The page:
Stacks

Stacks has learned from the security of Bitcoin script and the programmability of Solidity to bring something new to the table. Clarity is the open-source programming language for writing smart contracts on Stacks. Clarity is an interpreted (human-readable) language with strong influences from LISP. Because LISP has an easy-to-parse syntax, it is easy to write a compact parser for Clarity programs. This simplicity reduces the surface area for potential bugs in Clarity code and allows for more advanced tooling, enhancing the security of your smart contracts.

By design, the source code for Clarity smart contracts is also stored on the blockchain, which means that any user can look at the code and verify how a smart contract will work. This introduces more transparency and also makes the Stacks ecosystem more composable, letting other developers look at other code in the ecosystem and take that code for their own application. 

Stacks combined the lessons learned from Bitcoin and Ethereum to create a new breed of programming language: one uniquely designed for the reality of smart contracts.

In addition, Clarity is decidable, making it easier to analyze Clarity code for runtime cost and data usage. The decidability helps developers predict gas fees for their end-users and also makes the language easier to reason about, making the debugging process much easier. Stacks combined the lessons learned from Bitcoin and Ethereum to create a new breed of programming language: one uniquely designed for the reality of smart contracts.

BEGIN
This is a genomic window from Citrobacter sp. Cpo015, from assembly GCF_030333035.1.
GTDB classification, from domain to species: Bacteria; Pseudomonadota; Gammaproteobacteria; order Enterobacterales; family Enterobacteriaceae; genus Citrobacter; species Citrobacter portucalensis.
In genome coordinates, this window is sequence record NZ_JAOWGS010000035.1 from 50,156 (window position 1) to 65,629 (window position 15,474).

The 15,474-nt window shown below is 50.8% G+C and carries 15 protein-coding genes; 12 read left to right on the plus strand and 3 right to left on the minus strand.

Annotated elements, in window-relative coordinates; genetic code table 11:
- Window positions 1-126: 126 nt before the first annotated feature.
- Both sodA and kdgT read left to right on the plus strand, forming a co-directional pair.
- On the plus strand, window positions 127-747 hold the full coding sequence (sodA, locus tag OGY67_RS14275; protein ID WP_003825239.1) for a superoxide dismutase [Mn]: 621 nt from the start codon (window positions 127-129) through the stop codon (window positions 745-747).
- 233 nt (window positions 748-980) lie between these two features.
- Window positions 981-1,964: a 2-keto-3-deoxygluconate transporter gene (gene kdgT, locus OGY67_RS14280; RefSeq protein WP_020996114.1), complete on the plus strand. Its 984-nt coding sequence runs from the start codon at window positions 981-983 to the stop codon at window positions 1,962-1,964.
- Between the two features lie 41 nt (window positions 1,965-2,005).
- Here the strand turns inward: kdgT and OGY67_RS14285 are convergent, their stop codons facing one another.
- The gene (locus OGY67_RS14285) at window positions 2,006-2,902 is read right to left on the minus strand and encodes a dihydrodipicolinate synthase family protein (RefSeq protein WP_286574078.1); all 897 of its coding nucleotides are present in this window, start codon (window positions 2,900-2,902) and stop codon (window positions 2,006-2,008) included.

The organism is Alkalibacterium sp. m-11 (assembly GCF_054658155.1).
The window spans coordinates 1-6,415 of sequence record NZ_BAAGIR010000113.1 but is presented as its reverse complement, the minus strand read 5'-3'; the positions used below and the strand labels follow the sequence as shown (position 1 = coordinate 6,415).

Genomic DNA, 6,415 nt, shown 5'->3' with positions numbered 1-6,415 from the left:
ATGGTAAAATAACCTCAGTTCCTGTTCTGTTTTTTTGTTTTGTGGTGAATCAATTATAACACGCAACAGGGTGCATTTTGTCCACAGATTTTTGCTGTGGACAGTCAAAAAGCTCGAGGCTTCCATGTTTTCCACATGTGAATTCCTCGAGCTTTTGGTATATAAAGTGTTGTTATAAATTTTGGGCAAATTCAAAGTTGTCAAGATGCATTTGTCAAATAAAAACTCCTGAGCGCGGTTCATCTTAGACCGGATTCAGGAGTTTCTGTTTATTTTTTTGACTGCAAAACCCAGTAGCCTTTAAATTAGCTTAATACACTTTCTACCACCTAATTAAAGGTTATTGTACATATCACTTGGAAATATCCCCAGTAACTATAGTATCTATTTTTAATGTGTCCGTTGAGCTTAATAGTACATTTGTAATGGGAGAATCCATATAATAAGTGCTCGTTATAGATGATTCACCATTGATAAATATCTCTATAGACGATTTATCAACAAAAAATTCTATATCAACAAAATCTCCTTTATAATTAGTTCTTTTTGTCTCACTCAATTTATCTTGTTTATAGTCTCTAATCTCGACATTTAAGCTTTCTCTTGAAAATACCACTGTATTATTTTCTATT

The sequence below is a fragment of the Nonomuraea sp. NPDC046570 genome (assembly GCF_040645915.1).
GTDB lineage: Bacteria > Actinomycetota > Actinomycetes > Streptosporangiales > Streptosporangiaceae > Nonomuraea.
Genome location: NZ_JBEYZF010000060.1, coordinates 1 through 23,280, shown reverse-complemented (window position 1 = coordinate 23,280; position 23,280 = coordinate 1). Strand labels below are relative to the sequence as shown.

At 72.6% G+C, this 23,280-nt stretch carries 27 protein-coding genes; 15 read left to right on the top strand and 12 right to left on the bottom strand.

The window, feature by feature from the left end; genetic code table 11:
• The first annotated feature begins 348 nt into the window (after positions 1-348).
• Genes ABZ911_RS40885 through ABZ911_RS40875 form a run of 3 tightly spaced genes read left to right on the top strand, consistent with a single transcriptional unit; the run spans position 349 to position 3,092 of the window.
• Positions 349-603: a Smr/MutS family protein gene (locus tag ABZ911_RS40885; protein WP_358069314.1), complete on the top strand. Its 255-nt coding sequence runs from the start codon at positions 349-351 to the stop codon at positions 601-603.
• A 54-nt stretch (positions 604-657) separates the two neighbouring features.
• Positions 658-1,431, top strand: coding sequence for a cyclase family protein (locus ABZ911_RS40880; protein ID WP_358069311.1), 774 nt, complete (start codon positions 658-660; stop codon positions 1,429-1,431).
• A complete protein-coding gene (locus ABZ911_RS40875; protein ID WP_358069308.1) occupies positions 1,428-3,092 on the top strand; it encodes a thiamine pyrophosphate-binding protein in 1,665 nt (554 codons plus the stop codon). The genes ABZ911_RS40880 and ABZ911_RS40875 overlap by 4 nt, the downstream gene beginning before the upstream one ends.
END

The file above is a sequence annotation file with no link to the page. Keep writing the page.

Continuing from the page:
Lesson 4: Everything Rises or Falls on the Strength of the Developer Community

The developer ecosystem within a blockchain impacts the individual developer’s experience. What resources are available to them? Who can they turn to for questions?

Bitcoin is powered by a passionate open-source developer community who contribute to Bitcoin Core and maintain its related software. Ethereum also has a community that contributes to Ethereum core, but they also have thousands of developers building new applications on top of Ethereum. Stacks marries these two concepts: the passion of the Bitcoin community and the vibrant ecosystem of Ethereum.

Bitcoin vs. Ethereum

Bitcoin has a large and committed network of developers who keep the protocol working. In 2021, Bitcoin had a consistent pipeline of 100 new developers per month, a 9% growth in monthly active developers, and its total developer count grew to 673. These developers are highly passionate and largely work on the protocol level to further Bitcoin as a decentralized global currency.

Developer funding for Bitcoin is also mainly geared towards the protocol level: this is understandable since Bitcoin doesn’t have a native application layer. Organizations such as Square Crypto, ChainCode MIT DCI, Blockstream, Brink and Hardcore Fund provide funding to support developers working on the Bitcoin Protocol. In terms of educational resources for new developers, the Bitcoin Developer Network has a compendium of educational resources for developers interested in Bitcoin, including tutorials on Intro Bitcoin.js and Bitcoin Script 101.